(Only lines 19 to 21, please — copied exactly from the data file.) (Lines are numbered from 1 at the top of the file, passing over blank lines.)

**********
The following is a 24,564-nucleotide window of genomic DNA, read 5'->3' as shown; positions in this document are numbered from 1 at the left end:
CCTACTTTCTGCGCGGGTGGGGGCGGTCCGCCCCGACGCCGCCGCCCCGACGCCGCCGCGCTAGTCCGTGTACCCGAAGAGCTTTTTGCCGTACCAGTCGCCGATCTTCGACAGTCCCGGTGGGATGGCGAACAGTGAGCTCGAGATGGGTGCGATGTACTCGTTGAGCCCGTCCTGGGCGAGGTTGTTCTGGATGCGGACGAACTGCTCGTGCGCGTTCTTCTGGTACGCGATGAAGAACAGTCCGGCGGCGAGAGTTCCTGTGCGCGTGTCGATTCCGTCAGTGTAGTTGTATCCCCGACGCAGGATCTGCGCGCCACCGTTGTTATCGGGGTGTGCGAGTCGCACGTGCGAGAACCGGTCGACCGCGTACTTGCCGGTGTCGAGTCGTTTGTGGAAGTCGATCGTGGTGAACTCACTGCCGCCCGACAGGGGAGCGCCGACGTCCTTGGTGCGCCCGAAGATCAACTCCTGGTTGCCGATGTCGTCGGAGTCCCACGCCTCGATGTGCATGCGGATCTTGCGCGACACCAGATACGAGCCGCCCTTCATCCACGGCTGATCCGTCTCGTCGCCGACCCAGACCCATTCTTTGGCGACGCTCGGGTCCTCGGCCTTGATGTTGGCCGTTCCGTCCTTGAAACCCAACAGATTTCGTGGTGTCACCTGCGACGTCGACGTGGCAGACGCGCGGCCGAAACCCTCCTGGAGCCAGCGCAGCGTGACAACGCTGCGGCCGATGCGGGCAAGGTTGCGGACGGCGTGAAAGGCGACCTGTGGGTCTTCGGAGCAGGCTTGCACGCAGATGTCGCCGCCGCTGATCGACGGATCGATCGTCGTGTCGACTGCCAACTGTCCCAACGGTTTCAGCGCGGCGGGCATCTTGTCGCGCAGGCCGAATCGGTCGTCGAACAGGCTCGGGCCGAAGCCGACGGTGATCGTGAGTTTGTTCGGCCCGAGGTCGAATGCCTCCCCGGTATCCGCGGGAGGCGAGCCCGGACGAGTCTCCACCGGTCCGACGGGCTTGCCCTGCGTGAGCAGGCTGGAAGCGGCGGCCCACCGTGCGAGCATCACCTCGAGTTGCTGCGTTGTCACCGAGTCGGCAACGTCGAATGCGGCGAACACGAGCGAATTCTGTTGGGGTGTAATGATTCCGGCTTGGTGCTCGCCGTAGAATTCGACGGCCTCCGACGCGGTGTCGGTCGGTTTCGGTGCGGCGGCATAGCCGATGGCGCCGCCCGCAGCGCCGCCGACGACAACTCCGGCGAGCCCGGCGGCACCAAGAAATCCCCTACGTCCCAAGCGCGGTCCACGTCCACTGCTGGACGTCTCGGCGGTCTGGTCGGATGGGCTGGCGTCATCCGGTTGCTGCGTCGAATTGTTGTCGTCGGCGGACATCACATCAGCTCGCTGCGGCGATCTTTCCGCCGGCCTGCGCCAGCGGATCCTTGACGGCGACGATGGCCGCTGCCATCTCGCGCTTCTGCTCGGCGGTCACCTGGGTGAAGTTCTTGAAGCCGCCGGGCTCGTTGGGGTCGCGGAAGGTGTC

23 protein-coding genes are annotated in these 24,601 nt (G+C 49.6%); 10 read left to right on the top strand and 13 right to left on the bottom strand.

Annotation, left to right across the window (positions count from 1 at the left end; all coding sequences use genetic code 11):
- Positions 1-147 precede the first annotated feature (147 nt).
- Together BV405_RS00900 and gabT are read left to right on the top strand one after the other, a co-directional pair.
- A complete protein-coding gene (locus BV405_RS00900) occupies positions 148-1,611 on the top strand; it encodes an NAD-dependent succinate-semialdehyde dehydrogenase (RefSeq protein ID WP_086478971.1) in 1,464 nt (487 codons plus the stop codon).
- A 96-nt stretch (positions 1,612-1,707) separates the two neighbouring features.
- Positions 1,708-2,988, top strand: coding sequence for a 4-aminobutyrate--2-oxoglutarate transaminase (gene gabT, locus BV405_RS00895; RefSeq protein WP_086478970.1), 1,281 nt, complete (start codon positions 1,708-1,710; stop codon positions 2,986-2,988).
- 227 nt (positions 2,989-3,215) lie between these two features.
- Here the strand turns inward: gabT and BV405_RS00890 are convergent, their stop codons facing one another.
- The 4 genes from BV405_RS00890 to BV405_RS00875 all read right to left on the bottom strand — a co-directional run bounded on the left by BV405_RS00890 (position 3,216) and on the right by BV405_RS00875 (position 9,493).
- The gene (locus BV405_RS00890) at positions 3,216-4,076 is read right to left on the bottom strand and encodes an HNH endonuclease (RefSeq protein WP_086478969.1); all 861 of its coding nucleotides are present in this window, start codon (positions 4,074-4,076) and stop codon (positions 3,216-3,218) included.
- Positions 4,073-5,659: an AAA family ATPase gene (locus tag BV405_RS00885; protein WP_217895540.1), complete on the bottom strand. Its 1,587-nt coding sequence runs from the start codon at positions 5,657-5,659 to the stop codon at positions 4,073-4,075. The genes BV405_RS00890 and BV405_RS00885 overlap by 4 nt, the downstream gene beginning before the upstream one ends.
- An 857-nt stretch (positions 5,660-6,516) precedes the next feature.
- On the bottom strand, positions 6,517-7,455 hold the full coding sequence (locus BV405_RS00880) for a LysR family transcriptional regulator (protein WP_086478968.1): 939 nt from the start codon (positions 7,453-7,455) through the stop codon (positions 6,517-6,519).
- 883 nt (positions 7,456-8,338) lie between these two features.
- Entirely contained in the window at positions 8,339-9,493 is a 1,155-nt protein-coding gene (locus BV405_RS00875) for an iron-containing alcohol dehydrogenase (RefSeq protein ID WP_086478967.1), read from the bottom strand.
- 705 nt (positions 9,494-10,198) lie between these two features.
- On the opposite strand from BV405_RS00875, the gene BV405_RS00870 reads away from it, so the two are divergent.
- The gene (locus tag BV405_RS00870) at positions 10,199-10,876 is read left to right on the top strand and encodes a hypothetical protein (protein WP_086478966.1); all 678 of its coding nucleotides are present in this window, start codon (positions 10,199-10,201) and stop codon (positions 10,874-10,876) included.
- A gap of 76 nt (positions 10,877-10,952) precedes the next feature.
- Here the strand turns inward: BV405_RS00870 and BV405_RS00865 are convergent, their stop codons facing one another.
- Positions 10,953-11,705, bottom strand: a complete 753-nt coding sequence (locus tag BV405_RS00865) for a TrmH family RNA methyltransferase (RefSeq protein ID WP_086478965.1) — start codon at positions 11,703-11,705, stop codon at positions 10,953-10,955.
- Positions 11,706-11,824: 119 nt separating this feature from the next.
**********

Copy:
- 705 nt (positions 9,494-10,198) lie between these two features.
- On the opposite strand from BV405_RS00875, the gene BV405_RS00870 reads away from it, so the two are divergent.
- The gene (locus tag BV405_RS00870) at positions 10,199-10,876 is read left to right on the top strand and encodes a hypothetical protein (protein WP_086478966.1); all 678 of its coding nucleotides are present in this window, start codon (positions 10,199-10,201) and stop codon (positions 10,874-10,876) included.